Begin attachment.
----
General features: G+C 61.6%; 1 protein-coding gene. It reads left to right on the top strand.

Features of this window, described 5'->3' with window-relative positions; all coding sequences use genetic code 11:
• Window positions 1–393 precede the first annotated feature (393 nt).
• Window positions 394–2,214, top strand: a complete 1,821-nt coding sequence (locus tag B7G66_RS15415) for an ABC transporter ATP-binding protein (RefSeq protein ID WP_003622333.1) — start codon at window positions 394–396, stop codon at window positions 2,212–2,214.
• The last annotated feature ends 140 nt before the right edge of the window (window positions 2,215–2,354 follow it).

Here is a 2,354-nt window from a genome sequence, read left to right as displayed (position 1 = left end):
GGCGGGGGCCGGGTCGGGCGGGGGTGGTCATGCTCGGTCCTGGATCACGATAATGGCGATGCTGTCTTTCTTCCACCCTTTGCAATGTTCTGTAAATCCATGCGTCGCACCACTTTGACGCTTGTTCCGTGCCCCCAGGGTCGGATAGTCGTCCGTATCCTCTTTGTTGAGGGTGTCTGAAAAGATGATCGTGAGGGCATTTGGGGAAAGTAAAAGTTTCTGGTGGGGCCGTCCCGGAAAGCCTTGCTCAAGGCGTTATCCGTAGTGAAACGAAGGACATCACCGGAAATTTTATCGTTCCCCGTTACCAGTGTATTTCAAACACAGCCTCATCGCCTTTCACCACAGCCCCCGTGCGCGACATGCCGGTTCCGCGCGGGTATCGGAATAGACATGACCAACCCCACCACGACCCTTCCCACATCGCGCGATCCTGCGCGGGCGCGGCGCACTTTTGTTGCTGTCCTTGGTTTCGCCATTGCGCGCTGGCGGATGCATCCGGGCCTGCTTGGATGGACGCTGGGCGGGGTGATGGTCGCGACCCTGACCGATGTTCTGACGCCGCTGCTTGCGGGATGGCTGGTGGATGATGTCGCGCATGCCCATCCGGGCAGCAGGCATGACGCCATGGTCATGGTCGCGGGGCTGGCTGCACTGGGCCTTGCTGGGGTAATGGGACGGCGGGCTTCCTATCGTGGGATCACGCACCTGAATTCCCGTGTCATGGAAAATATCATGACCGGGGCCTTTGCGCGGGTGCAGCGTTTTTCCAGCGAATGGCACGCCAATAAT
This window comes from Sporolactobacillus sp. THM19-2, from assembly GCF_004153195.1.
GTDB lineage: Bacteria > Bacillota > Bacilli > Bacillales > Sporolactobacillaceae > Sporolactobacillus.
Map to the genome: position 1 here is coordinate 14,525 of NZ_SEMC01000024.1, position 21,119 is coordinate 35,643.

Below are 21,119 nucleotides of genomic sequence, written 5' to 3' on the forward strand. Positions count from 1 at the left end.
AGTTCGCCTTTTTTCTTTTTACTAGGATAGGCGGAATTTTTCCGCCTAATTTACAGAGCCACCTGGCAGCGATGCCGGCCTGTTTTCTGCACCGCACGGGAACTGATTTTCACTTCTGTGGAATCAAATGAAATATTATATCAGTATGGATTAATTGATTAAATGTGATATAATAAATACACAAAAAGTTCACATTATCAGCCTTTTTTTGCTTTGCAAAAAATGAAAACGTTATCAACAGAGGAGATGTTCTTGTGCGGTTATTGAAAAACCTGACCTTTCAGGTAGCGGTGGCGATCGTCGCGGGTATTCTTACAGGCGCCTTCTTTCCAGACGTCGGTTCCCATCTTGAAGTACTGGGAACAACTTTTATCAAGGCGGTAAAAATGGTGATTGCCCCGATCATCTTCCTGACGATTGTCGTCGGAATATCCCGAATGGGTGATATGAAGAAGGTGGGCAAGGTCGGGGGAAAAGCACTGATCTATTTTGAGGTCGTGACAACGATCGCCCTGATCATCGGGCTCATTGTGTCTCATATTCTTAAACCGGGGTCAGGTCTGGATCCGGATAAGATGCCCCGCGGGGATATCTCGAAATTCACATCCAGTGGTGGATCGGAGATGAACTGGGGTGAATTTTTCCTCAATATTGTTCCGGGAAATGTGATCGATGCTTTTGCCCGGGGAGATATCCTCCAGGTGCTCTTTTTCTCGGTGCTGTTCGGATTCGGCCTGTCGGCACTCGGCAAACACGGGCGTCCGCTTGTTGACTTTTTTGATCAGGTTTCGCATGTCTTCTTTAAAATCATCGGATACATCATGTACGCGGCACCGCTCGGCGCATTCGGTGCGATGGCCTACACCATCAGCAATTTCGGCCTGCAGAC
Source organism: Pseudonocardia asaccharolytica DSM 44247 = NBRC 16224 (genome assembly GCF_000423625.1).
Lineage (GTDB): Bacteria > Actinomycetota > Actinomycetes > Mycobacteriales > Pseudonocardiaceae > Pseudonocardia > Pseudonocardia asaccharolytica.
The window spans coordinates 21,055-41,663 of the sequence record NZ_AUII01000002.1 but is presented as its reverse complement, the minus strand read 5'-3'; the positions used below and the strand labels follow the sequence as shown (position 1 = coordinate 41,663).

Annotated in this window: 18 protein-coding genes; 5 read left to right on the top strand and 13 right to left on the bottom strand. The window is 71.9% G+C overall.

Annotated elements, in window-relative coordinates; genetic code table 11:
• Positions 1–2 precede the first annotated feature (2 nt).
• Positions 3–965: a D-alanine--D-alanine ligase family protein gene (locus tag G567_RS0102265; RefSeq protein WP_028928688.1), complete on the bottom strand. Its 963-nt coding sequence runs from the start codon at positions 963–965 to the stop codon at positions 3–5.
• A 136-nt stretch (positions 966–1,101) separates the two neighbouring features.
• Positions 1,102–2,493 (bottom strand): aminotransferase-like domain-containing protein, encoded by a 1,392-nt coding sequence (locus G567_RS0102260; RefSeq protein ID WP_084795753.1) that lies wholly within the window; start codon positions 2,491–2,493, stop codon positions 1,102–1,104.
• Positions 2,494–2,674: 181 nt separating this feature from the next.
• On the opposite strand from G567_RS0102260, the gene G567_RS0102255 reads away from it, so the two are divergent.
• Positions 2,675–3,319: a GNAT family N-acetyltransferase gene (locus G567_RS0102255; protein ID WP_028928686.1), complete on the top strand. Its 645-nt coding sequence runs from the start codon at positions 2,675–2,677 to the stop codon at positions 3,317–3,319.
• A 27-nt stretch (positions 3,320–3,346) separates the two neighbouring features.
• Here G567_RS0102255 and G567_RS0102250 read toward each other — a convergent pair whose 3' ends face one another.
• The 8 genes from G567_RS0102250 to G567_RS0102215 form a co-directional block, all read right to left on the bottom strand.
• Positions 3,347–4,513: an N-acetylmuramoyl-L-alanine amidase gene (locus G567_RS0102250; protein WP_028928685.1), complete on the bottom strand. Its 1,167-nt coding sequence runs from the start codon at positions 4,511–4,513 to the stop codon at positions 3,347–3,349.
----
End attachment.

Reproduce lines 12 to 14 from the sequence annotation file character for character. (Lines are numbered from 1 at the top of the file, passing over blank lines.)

AGTTCGCCTTTTTTCTTTTTACTAGGATAGGCGGAATTTTTCCGCCTAATTTACAGAGCCACCTGGCAGCGATGCCGGCCTGTTTTCTGCACCGCACGGGAACTGATTTTCACTTCTGTGGAATCAAATGAAATATTATATCAGTATGGATTAATTGATTAAATGTGATATAATAAATACACAAAAAGTTCACATTATCAGCCTTTTTTTGCTTTGCAAAAAATGAAAACGTTATCAACAGAGGAGATGTTCTTGTGCGGTTATTGAAAAACCTGACCTTTCAGGTAGCGGTGGCGATCGTCGCGGGTATTCTTACAGGCGCCTTCTTTCCAGACGTCGGTTCCCATCTTGAAGTACTGGGAACAACTTTTATCAAGGCGGTAAAAATGGTGATTGCCCCGATCATCTTCCTGACGATTGTCGTCGGAATATCCCGAATGGGTGATATGAAGAAGGTGGGCAAGGTCGGGGGAAAAGCACTGATCTATTTTGAGGTCGTGACAACGATCGCCCTGATCATCGGGCTCATTGTGTCTCATATTCTTAAACCGGGGTCAGGTCTGGATCCGGATAAGATGCCCCGCGGGGATATCTCGAAATTCACATCCAGTGGTGGATCGGAGATGAACTGGGGTGAATTTTTCCTCAATATTGTTCCGGGAAATGTGATCGATGCTTTTGCCCGGGGAGATATCCTCCAGGTGCTCTTTTTCTCGGTGCTGTTCGGATTCGGCCTGTCGGCACTCGGCAAACACGGGCGTCCGCTTGTTGACTTTTTTGATCAGGTTTCGCATGTCTTCTTTAAAATCATCGGATACATCATGTACGCGGCACCGCTCGGCGCATTCGGTGCGATGGCCTACACCATCAGCAATTTCGGCCTGCAGAC
Source organism: Pseudonocardia asaccharolytica DSM 44247 = NBRC 16224 (genome assembly GCF_000423625.1).
Lineage (GTDB): Bacteria > Actinomycetota > Actinomycetes > Mycobacteriales > Pseudonocardiaceae > Pseudonocardia > Pseudonocardia asaccharolytica.